Using Fan Fiction to Teach Critical Reading and Writing Skills

By Kell, Tracey | Teacher Librarian, October 2009 | Go to article overview

Using Fan Fiction to Teach Critical Reading and Writing Skills


Kell, Tracey, Teacher Librarian


"I'm working on my next unit with my pre-service teacher and we are thinking of doing creative writing with a twist. Do you have any suggestions?" asked Michele Hood a seventh grade language arts teacher, as we discussed the progression of the current research unit we were implementing. As the teacher-librarian, I immediately got excited!

I work closely with the teachers at my middle school, collaborating on many levels, and I enjoy adding popular culture to the curriculum where appropriate. I add music, movies, and reading material my students enjoy outside the school environment. For example when talking about Internet safety, I discuss Facebook and MySpace because students are familiar with these sites. When examining literary devices, I use the text of their favorite songs or books. Students are motivated by and connect with lessons that involve media they appreciate.

WHAT IS FAN FICTION?

The teacher's inquiry excited me and I looked forward to the opportunity to introduce a new concept from popular culture--fan fiction and participatory culture--to my colleagues and our students using a reading and writing unit.

Jenkins (2008) defines fan fiction as "original stories and novels which are set in the fictional universe of favorite television series, films, comics, games of other media properties" (para. 1). Fan fiction generally involves writing stories with a combination of established characters and established "worlds" or settings with established histories of how the character normally interacts in its usual world or setting (Granick, n.d). Fan fiction authors generally take one or a combination of these elements and write a story line that is different from what the original author produced. The fan fiction writer then posts his or her work on the Internet in specialized forums such as www.FanFiction.net.

Individuals who write fan fiction often change characters, introduce their favorite characters to characters from other works, or place their characters into new settings (Jenkins, 2008). Fan fiction writers' creations can be isolated stories or on-going bodies of work in which they post entire chapters at a time. Other people in the forum often give writers feedback, sometimes praise, and at other times constructive criticism. If the feedback is a critique, it is generally tempered with enthusiasm; hostile responses are discouraged {Black, 2005). Authors post notes orienting their work and usually give it a rating (K- general, K+ some innuendos, T-teen, or M- mature).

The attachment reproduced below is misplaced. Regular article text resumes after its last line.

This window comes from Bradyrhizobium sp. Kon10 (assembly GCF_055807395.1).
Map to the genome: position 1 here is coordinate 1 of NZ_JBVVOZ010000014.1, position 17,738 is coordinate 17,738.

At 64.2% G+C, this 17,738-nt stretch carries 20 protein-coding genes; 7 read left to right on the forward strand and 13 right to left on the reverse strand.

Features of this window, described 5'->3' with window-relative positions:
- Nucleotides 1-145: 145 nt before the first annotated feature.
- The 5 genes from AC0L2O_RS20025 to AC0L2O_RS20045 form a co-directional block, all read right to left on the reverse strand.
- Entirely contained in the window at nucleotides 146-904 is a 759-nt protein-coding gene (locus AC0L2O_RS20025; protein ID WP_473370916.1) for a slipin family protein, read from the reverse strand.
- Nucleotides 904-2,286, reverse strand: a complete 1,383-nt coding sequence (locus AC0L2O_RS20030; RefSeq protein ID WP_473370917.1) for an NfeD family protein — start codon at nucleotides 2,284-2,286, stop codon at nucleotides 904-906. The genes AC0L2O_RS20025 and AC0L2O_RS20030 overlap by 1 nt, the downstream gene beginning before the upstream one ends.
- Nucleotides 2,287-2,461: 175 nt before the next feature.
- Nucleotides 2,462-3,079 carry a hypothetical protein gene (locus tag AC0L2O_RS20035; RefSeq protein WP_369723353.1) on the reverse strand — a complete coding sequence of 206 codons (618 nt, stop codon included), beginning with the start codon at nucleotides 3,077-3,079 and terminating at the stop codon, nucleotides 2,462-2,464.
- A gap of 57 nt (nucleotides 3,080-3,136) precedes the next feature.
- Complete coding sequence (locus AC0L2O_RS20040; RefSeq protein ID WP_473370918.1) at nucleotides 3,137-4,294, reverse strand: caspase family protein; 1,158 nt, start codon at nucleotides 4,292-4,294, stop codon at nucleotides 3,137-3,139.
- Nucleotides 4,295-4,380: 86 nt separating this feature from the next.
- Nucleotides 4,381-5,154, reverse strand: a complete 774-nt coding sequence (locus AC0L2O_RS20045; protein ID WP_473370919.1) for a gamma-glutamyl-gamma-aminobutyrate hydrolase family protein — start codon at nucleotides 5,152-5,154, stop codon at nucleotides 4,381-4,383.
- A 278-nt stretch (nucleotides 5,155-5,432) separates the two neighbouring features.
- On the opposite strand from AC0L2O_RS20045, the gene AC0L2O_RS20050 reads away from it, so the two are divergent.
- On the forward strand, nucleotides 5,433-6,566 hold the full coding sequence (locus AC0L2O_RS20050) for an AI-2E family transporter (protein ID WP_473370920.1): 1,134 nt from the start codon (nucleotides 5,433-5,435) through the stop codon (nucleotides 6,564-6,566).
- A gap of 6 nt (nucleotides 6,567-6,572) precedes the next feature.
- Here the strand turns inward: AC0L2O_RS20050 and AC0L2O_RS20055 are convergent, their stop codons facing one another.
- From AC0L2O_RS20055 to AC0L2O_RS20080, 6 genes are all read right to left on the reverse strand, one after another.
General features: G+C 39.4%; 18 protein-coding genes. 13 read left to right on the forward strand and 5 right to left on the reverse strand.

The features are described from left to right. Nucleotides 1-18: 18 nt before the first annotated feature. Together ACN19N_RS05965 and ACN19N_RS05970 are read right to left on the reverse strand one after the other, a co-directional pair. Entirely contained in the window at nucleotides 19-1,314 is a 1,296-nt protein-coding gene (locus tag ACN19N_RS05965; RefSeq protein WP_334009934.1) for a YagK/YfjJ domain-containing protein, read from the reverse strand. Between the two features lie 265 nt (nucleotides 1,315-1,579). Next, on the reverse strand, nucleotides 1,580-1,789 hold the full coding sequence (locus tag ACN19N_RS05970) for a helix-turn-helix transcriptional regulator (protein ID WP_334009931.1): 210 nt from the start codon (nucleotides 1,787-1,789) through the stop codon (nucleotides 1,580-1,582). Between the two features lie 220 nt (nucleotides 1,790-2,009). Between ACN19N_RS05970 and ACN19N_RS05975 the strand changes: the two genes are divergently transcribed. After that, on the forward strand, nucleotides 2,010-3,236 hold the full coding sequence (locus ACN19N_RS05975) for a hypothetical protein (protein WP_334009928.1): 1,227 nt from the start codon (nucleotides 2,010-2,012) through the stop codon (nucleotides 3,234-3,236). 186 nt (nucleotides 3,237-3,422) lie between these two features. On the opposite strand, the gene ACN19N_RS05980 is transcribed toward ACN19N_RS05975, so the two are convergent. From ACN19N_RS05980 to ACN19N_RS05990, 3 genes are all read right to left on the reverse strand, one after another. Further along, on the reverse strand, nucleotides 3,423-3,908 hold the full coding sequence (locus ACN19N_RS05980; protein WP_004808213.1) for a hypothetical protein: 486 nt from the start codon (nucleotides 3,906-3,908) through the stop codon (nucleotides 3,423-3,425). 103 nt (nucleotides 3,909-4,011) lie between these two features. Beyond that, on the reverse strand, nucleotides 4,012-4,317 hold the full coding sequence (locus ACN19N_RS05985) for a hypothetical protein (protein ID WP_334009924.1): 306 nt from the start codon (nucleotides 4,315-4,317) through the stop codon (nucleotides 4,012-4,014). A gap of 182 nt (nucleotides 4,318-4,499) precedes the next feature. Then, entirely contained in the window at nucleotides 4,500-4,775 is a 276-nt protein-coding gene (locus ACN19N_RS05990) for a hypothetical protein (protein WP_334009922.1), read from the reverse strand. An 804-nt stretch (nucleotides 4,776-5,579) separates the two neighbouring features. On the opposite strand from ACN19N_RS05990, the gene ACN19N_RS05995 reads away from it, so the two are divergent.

Through the online world of fan fiction, entire social communities are formed. This social community bridges age, race, gender, and educational status as the writers and fans work through a participatory culture to socially connect through their writing (Gee, 2004; Jenkins, Clinton, Purushotma, Robinson, & Weigel, 2006b).

FAN FICTION AS A PARTICIPATION CULTURE

I initially discovered fan fiction from reading Chandler-Olcott and Mahar's (2003) article "Adolescents' Anime-inspired 'Fanfictions': An Exploration of Multiliteracies." They followed two teenagers who wrote fan fiction outside of school. The teenagers in the study viewed fan fiction writing as a way to have fun, avoid boredom, and develop online friendships.

Fan fiction provides a participatory culture that fosters an excellent learning environment. Many writers develop a "following" of individuals who give constant feedback and look forward to future installments. Jenkins et al. (2006b) described a participatory culture as:

   A culture with relatively low barriers
   to artistic expression and civic engagement,
   strong support for creating
   and sharing one's creations, and
   some type of information mentorship
   whereby what is known by the
   most experienced is passed along to
   novices. A participatory culture is
   also one in which members believe
   their contributions matter, and feel
   some degree of social connection
   with one another (at least they care
   what other people think about what
   they have created. 

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